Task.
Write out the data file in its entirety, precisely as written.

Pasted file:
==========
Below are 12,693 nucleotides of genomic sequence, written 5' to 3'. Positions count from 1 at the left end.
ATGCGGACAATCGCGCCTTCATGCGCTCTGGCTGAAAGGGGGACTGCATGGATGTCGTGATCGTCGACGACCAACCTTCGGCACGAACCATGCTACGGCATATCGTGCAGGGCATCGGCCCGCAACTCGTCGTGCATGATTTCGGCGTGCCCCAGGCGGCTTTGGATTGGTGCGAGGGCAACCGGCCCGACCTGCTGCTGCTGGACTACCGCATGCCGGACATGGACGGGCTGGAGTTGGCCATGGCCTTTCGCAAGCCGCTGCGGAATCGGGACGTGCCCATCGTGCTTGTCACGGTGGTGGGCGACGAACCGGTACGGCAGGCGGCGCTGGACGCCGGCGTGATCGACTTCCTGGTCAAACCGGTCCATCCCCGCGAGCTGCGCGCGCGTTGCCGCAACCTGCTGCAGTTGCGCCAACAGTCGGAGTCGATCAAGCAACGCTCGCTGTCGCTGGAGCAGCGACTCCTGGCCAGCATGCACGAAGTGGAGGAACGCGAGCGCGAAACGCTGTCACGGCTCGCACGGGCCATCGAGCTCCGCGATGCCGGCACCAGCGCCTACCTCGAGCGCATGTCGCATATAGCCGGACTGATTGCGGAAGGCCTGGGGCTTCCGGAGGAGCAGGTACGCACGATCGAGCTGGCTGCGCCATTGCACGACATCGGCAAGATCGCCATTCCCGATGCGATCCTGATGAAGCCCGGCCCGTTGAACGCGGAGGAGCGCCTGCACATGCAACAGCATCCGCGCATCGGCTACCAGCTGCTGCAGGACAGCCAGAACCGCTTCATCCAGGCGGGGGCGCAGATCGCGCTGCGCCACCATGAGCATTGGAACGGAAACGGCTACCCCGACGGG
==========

Below are 12,693 nucleotides of genomic sequence, written 5' to 3'. Positions count from 1 at the left end.
ATGCGGACAATCGCGCCTTCATGCGCTCTGGCTGAAAGGGGGACTGCATGGATGTCGTGATCGTCGACGACCAACCTTCGGCACGAACCATGCTACGGCATATCGTGCAGGGCATCGGCCCGCAACTCGTCGTGCATGATTTCGGCGTGCCCCAGGCGGCTTTGGATTGGTGCGAGGGCAACCGGCCCGACCTGCTGCTGCTGGACTACCGCATGCCGGACATGGACGGGCTGGAGTTGGCCATGGCCTTTCGCAAGCCGCTGCGGAATCGGGACGTGCCCATCGTGCTTGTCACGGTGGTGGGCGACGAACCGGTACGGCAGGCGGCGCTGGACGCCGGCGTGATCGACTTCCTGGTCAAACCGGTCCATCCCCGCGAGCTGCGCGCGCGTTGCCGCAACCTGCTGCAGTTGCGCCAACAGTCGGAGTCGATCAAGCAACGCTCGCTGTCGCTGGAGCAGCGACTCCTGGCCAGCATGCACGAAGTGGAGGAACGCGAGCGCGAAACGCTGTCACGGCTCGCACGGGCCATCGAGCTCCGCGATGCCGGCACCAGCGCCTACCTCGAGCGCATGTCGCATATAGCCGGACTGATTGCGGAAGGCCTGGGGCTTCCGGAGGAGCAGGTACGCACGATCGAGCTGGCTGCGCCATTGCACGACATCGGCAAGATCGCCATTCCCGATGCGATCCTGATGAAGCCCGGCCCGTTGAACGCGGAGGAGCGCCTGCACATGCAACAGCATCCGCGCATCGGCTACCAGCTGCTGCAGGACAGCCAGAACCGCTTCATCCAGGCGGGGGCGCAGATCGCGCTGCGCCACCATGAGCATTGGAACGGAAACGGCTACCCCGACGGG